PLEASE NOTE: The medical opinions in USTA.com's Ask the High Performance Lab are responses intended for the average player. Please consult with your primary physician before beginning any new exercise program.
All answers to this week’s Ask the Expert Column are provided by Dr. Gary Windler, a member of the USTA Sport Science Committee as well as the ATP’s Medical Services Committee. Dr. Windler is a board certified orthopedist specializing in sports medicine with South Carolina Sports Medicine and Orthopedic Center in Charleston, SC. As the ATP Traveling Sports Medicine Fellow in 2000, and the Tournament Physician for the WTA’s Family Circle Cup tournament since 2001, Dr. Windler has gained unique and valuable insights into tennis medicine at the professional level. Dr. Windler is also the team physician for the professional soccer, ice hockey, and baseball teams in Charleston as well as for Charleston Southern University.
Q: I recently tore a ligament in my ankle – the doctor says to stay off it for 3-4 weeks. When I return to the court, how long should I continue to wear the ankle brace? I have one of those air braces that allow your ankle to say straight and not twist.
A: The key to a rapid recovery and safe return to tennis following an ankle sprain is a proper rehabilitation program. This includes ice, elevation and compression in the early stages in order to reduce pain and swelling, followed by a progressive ankle exercise program designed to regain motion, strength and coordination. Ankle braces can be helpful in the recovery process by providing compression and mechanical support.
For mild sprains, use of an ankle brace may be discontinued once the ankle has been fully rehabilitated. More severe ankle sprains can result in permanent instability (looseness) of the ankle, in which case the use of an ankle brace during tennis and other sports activities may be recommended on an ongoing basis.
Q: I have developed a pain in the arch area of one of my feet. I have been told it is plantar fasciitis, and different people have recommended different things. I cut back on my tennis, put gel inserts into my shoes, and have tried to stretch - and it is much better - but it still flares up every other week or so. Are there some exercises that could help prevent this? Is total rest for an extended time the only real cure?
A: Plantar fasciitis is an overuse injury to the broad ligament (plantar fascia) on the bottom of the foot at its attachment to the heel bone. Although the actual cause of this painful condition is not known, it has been associated with many different factors like overtraining, a flat arch, a high arch, over pronation, being overweight and/or improper shoe wear. Rest from aggravating activities is an important component of treatment. Biking and swimming can be substituted for tennis to maintain fitness during this "rest" period.
Stretching exercises for the plantar fascia, the calf muscles and Achilles tendon are recommended. Other helpful measures include frequent icing, use of a night splint, arch taping, heel inserts, orthotic innersoles and proper shoes. Your doctor may recommend anti-inflammatory medications or a cortisone injection. Although recovery may take six months or longer, symptoms will resolve in over 80% of cases. Shock wave therapy and surgery are considerations for those who continue to have significant pain.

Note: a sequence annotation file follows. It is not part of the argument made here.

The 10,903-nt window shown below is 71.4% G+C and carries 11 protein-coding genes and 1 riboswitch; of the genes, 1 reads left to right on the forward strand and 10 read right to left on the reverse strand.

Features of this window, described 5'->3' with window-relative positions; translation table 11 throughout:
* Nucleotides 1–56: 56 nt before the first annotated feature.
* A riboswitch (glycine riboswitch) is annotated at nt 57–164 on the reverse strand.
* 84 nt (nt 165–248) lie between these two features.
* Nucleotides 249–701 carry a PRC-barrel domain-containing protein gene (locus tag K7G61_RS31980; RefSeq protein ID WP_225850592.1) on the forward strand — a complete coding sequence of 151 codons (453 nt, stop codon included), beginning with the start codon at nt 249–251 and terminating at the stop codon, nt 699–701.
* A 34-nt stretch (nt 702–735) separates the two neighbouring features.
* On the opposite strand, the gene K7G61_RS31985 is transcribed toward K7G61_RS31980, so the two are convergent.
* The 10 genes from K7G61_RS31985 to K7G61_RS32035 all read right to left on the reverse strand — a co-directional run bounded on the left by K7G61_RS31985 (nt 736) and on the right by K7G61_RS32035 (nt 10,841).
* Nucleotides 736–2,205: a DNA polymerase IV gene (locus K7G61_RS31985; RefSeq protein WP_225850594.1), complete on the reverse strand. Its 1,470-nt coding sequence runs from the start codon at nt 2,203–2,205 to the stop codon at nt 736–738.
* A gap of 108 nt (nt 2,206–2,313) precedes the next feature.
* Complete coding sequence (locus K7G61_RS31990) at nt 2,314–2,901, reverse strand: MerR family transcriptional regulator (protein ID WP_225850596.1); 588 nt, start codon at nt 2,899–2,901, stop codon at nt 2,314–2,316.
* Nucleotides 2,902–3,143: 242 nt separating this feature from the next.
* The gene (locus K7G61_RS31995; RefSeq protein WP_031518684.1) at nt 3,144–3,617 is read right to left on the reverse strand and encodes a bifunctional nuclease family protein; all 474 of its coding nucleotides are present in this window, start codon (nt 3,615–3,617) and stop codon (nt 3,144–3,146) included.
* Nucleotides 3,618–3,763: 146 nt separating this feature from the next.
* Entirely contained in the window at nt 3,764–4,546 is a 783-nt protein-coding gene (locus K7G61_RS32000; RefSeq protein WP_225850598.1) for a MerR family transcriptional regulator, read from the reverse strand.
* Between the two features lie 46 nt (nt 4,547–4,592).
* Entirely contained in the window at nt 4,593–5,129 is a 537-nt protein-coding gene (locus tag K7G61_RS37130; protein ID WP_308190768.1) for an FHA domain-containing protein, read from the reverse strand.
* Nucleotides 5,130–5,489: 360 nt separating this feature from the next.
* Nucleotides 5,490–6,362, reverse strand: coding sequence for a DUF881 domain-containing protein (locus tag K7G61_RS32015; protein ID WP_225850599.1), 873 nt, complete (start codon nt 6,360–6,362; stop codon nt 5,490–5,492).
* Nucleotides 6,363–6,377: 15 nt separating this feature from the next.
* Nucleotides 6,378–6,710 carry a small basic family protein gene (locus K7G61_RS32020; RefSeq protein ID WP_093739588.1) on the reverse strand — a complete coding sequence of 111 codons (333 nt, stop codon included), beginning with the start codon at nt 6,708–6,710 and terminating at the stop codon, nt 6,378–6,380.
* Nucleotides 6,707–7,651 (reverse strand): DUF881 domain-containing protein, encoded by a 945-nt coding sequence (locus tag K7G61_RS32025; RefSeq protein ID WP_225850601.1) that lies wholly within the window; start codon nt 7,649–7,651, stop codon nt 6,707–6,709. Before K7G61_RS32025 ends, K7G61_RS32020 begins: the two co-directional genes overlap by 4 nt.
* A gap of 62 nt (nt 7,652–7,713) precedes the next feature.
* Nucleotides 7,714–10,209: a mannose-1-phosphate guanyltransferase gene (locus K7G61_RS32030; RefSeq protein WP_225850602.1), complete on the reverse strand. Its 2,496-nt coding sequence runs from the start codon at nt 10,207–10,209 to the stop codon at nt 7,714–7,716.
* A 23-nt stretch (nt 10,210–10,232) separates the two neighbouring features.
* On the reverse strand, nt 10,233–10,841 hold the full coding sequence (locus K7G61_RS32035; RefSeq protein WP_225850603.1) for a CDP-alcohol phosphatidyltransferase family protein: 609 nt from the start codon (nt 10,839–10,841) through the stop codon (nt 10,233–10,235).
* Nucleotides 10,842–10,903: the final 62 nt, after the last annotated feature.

Q: I had knee surgery a couple of years ago for a torn meniscus. I'm still playing 2-3 times per week, but think it would be good to have one of those knee sleeves on hand for support. I'm 39. Any recommendations on the best knee sleeve for support.
A: Surgery on a torn meniscus does not significantly affect the stability of the knee and therefore an external "support" (brace or sleeve) is generally not necessary. However, following this type of surgery, it is important to rehabilitate (stretch and strengthen) the muscles which support the knee, primarily the hamstrings and quadriceps.
Though knee supports do not take the place of well conditioned muscles, they may be of some benefit, primarily by keeping the area warm and providing a psychological sense of support. If you wish to wear a knee support, choose one that fits well, is comfortable and does not impair your ability to bend the knee or move well on the court.
Q: My 15 year old tennis player is recovering from a bout of medial epicondylitis due to overuse. He's getting conflicting advice from his trainer and the physical therapist as to whether to ice the tendon after play and strength training sessions. Do you have any thoughts?
A: Though the use of ice has played a prominent role in the treatment of sports injuries, some confusion still exists regarding when to use it and how effective it is. Ice promotes constriction of blood vessels. Therefore, it is extremely helpful in reducing bleeding and swelling that may occur in the first 24-48 hours following an injury. It also has an anesthetic effect, reducing local pain when adequate cooling is achieved. In a player recovering from medial epicondylitis, if pain and/or swelling occurs following playing or exercises, ice applied for 15-20 minutes may be beneficial.
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